Cyclist Makes Amazing Art With GPS Tracking

Human creativity is boundless and, as technology progresses, people discover new and exciting ways to express themselves. Even the most mundane of technology like GPS can be used to create new works of art. Stephen Lund, an artist out of British Columbia, uses a GPS app called Strava to track his positions whenever he goes on a bike ride. His first image was nothing complicated - just a simple “Happy 2015” to ring in the new year for all of his Strava followers. However, compliments began to pour in and Stephen realized that he was on to something.

According to Lund, “I like kudos and praise almost as much as I like cycling and creative pursuits, [so] I decided to embrace Strava artwork as a way both to spend some of my free time and recharge my creative batteries.” Here at Wimp, we are huge fans of both creative artwork and regular exercise, so Stephen’s method for combining both gets two thumbs up from us! Last year alone, he completed over 70 GPS doodles, averaging 70 kilometers pedaled for each piece of art! Lund works in Photoshop, piecing together a variety of Google Maps until he has a high-resolution map that shows all the street intersections. From there, he just plays a complicated game of connect-the-dots to determine his route. Once he’s done, he prints out turn-by-turn directions and hits the road. What an amazing way to get a workout for your creative muscles - as well as your regular ones.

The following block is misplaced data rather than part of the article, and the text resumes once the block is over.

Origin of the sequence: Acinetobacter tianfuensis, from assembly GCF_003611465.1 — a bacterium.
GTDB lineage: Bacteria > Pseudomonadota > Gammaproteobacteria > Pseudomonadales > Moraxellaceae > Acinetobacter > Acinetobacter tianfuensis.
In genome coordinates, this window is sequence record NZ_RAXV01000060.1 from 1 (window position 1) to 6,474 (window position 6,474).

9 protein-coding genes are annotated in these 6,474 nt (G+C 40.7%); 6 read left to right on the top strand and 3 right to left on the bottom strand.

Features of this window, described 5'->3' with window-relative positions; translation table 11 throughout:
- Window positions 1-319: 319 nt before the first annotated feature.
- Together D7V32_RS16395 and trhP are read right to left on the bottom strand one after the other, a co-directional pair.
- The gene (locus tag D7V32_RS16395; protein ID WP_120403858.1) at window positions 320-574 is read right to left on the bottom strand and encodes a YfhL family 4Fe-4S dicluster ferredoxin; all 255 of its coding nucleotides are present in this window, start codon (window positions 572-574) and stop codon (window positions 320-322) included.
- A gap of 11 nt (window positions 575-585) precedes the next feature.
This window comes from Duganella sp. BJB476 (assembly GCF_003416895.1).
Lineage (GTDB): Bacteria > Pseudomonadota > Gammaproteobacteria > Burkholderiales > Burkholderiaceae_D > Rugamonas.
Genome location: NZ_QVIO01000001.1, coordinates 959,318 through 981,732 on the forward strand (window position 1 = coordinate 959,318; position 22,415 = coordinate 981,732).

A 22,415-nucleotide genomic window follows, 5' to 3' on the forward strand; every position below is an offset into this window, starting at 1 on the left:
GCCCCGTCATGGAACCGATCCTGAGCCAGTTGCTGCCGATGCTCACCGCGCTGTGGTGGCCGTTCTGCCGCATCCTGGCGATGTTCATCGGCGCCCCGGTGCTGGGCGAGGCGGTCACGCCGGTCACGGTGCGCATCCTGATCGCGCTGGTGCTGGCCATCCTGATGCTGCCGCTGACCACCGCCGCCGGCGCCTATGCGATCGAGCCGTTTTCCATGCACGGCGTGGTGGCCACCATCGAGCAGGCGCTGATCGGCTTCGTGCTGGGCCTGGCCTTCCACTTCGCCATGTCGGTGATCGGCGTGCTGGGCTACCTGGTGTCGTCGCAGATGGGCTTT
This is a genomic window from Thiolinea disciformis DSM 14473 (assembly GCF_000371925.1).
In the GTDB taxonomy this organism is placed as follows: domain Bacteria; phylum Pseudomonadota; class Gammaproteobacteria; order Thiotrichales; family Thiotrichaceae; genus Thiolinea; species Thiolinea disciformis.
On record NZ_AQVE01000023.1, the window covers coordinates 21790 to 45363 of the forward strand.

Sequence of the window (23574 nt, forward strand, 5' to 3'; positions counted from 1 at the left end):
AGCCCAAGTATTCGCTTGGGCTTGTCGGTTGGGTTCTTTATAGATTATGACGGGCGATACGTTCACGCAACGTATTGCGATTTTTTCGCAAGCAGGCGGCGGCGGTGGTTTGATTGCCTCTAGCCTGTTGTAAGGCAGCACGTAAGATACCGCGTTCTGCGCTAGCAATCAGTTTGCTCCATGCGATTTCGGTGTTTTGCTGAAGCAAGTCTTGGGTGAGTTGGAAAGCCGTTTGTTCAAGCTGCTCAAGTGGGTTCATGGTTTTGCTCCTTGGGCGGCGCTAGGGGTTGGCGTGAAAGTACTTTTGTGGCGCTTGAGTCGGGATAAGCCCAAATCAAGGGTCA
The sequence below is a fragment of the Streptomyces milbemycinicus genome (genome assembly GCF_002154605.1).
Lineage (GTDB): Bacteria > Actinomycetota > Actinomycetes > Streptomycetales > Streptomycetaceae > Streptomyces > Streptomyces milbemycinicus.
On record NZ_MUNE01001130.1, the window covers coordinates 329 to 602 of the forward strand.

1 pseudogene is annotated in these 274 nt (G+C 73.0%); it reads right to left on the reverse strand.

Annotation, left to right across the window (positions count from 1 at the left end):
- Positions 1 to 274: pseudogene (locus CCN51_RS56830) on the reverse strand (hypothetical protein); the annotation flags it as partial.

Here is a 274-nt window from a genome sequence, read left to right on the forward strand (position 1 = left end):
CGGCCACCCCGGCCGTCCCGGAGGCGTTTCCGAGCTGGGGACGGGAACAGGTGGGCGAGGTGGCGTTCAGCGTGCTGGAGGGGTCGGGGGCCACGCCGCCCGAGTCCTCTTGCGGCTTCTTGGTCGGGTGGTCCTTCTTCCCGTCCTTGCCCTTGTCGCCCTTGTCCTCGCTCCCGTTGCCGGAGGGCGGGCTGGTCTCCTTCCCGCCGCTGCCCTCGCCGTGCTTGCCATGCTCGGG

This Wicked Witch of the West Coast would defeat Dorothy easily (85.9 km, 3 hours, 24 minutes).

The amount of planning that went into the maze is staggering. Can you find your way out (76.7 km, 3 hours, 44 minutes)?

Who needs to fly out to Isla Nublar when Jurassic Park can come to you? Lund pedaled 39.4 km over the course of one hour and 43 minutes to complete this T. rex.

I can barely draw a realistic human face on a piece of paper, and yet Lund renders a very accurate Queen Victoria with his bike (15.7 km, 56 minutes).

Mermaids may live underwater, but this one seems pretty comfortable on the streets of Victoria (89.7 km, 4 hours, 13 minutes).


The Force is strong with Lund’s legs when he pedaled this drawing of Darth Vader through the streets (46.3 km, 2 hours, 17 minutes).

If the Easter Bunny is this big, we can only imagine how much candy he’s packing into those eggs (75.5 km, 3 hours, 17 minutes).

For those who prefer a gentler giant, this stegosaurus happily plods through the city. Sure, her big feet would crush whole blocks, but at least she’s not doing it on purpose (44.4 km, 1 hour, 56 min).

Here’s a drawing of an Aussie yanking a crocodile out of a river. Ah yes, that old art cliché (89.7 km, 3 hours, 50 minutes).

Lund really stepped up his game with this drawing of Rio De Janeiro’s “Christ the Redeemer.” Not content to simply draw his subject, Lund also sketched Rio’s skyline and mountains (25.8 km, 1 hour, 20 minutes).

This raccoon is headed straight to the water, presumably to wash his paws (26.3 km, 1 hour, 7 minutes).


From Vincent van Gogh to Frida Kahlo, every great artist paints a self-portrait and Lund is no exception.

This image of a killer whale leaping out of the water makes us want to rent Free Willy (33.2 km, 1 hour, 35 minutes).

Leave this giant armadillo alone - unless you want him to curl up and roll over the neighborhoods of Victoria.

This is another T. rex drawing.

And of course, there has to be a balance in the Force, so Lund doodled this massive Yoda so that the Jedi stand a chance against his GPS Vader (25.6 km, 1 hour and 25 minutes).

Don’t forget to SHARE these amazing drawings with your bike-riding friends and family members!

H/T: SlipTalk | Stephen Lund

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